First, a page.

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Yashmay David (L) and Maya Cubarle (R) (Image by Julie Schweitert Collazo)

Twelve-year old Henry and his eight-year old sister, Nadia, have taken the train into Manhattan to show up outside the offices of Senators Gillibrand and Schumer for a rally of Brooklyn parents and kids who oppose the confirmation of Betsy DeVos as Secretary of Education. Neither senator is expected to support DeVos—Gillibrand has opposed all Cabinet nominees (though she did vote in favor of Nikki Haley for the position of U.S. Ambassador to the United Nations) and Schumer reiterated earlier in the day that in addition to voting “No” to DeVos’s appointment, he would also oppose seven other Trump picks—but these kids aren’t taking anything for granted. They, along with parents and teachers, want to convey to the senators that public education matters, and the Secretary of Education pick must be someone who champions education for all.

“What would you say to Betsy DeVos if you could talk with her one-on-one?” I ask Henry. He looks at me with that critical kid’s “Can I trust this adult?” gaze and says, “I’m not sure if I can say this…”—he turns to look at his dad, who’s standing behind him—“but I’d tell her: Fuck you.”

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Henry (Image by Julie Schweitert Collazo) 

Henry, a student at MS 51 in Park Slope, isn’t some rebellious pre-teen just saying the f-word to provoke adults. He’s pretty clear about the reasons why DeVos shouldn’t be confirmed as Education Secretary, and he names the most important ones before returning to the chant of “Hey, hey, ho, ho, Betsy DeVos has got to go!”: “Betsy DeVos is a billionaire who doesn’t care about public schools.”

While Henry and Nadia and a hundred or so protesters continue chanting and waving signs (including one, “Chuck, Give a Fuck,” held by a college student), other Brooklyn students are going up to the senators’s offices in small groups to deliver “We oppose DeVos” letters to Gillibrand’s and Schumer’s aides. Organizers lost count of the total number of letters the kids are delivering, but they’re sure they have at least 4,000, collected from 26 Brooklyn schools over just a couple weeks.

Jessica Blatt, mom of a 7- and 11-year-old and one of the organizers, explains that the rally and letter delivery project are grassroots efforts, the manifestations of which are surprising even to her. “A few Brooklyn parents came up with the idea of doing a letter drive against DeVos. Within a week we had collected about 1,500 letters from five schools, which we delivered in person to Schumer’s and Gillibrand’s offices.” After DeVos’s hearing was delayed, the letter-writing parents reached out to friends at other schools, and just like that, the reach of their campaign expanded five-fold. “Since then, middle schoolers have also been collecting letters,” Blatt says, “to thank the senators for taking a position against DeVos, and to urge them to make blocking her nomination a priority.” Penny Lewis, another organizer and mom of two, says she is “amazed how quickly people are mobilizing, how fast action is having an impact.” And while she knows that progressives have a “long struggle ahead,” and that blocking DeVos is “a long shot, since no Republicans have come out against her yet,” she is inspired by ordinary citizens—kids, especially—coming out in droves to “tell our representatives we have to be represented.”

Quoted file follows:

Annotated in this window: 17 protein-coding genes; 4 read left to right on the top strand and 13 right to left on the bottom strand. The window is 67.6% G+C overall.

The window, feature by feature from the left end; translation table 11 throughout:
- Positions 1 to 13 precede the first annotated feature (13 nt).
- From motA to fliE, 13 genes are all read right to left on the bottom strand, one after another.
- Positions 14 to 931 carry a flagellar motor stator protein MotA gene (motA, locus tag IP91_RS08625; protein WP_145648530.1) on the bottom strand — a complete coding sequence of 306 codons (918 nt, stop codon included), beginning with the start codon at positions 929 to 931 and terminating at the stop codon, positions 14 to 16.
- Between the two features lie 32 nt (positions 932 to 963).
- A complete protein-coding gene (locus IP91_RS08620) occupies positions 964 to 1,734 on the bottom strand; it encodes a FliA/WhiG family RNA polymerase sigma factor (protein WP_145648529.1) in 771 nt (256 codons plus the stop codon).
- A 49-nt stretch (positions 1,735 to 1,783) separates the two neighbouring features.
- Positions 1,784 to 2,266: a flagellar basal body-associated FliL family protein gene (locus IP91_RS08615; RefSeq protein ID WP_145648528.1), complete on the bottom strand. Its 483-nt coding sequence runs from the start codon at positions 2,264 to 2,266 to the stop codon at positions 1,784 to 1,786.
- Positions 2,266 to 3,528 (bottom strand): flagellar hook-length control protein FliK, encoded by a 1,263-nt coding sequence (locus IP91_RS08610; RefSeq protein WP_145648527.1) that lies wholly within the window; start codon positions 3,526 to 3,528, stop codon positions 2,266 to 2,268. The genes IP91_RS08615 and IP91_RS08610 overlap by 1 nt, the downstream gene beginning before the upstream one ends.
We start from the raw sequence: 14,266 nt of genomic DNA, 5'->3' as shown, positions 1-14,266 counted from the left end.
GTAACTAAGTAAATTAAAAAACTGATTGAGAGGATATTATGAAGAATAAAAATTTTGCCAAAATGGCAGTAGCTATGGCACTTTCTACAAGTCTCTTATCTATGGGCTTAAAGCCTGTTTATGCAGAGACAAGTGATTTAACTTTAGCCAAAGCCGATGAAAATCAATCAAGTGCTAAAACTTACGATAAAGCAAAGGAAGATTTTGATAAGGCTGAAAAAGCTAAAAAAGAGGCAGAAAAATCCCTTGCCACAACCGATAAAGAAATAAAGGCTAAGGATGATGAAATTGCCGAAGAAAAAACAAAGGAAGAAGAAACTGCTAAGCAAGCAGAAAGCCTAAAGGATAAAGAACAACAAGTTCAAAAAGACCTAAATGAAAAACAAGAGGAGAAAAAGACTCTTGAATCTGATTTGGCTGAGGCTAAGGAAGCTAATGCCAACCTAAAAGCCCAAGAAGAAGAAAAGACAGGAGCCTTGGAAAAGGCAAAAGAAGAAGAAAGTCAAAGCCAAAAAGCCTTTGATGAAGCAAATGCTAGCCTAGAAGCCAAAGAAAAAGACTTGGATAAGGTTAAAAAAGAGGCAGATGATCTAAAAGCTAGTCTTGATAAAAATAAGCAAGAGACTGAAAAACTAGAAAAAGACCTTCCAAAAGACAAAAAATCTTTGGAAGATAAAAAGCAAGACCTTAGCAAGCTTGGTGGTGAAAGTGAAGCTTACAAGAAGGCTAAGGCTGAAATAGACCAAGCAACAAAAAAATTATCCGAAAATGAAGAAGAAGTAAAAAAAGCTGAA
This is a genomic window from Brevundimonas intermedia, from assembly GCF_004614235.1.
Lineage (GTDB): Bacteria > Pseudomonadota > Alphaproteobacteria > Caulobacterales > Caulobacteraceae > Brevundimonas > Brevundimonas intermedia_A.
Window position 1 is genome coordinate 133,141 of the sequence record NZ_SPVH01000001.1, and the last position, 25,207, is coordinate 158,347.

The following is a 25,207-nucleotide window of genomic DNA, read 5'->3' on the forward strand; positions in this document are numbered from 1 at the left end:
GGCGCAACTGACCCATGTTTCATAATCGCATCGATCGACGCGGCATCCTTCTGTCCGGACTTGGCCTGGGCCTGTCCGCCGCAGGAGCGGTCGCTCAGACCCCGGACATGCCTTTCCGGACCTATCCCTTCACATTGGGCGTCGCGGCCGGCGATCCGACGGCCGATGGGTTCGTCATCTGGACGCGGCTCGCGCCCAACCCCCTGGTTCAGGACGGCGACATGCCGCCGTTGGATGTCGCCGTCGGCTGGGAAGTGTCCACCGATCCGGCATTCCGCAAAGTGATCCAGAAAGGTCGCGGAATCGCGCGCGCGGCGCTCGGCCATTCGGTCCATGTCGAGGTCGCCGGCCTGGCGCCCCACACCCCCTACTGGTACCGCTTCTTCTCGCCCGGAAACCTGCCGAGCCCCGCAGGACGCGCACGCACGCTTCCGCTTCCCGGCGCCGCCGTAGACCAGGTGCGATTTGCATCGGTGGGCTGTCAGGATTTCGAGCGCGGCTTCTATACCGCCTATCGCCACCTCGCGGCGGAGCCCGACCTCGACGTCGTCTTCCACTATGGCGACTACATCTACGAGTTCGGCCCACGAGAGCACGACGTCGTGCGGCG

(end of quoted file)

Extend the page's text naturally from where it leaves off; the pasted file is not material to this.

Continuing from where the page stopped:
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Image via Instagram 

That’s the message that middle schoolers Yashamay David and Maya Cubarle, both students at Arts & Letters in Clinton Hill, want to convey to Gillibrand and Schumer, too. The girls, who have already been engaged in activist efforts, including a walk-out on Inauguration Day, have made their own signs for this rally, and they’ve studied up on DeVos’s record and her position. They’re not happy with their findings. David and Cubarle are concerned that the most vulnerable among their peers will be left behind with DeVos leading the Department of Education. “We’re here today because all kids should have a right to education,” David says. “DeVos doesn’t have a plan for special needs kids.” Cubarle adds, “She doesn’t stand up for LGBT kids and undocumented kids. That’s important to us.” David and Cubarle both went up to the senators’s offices to deliver the letters and talk with aides, and said the experience motivated them to keep raising their voices.

“It’s up to people to lead now,” says Sonya Posmentier, another organizer. “Politicians have to know people are watching.” And if the parents and kids of Brooklyn are any indication, they won’t watch quietly—nor mince words in getting their message across.


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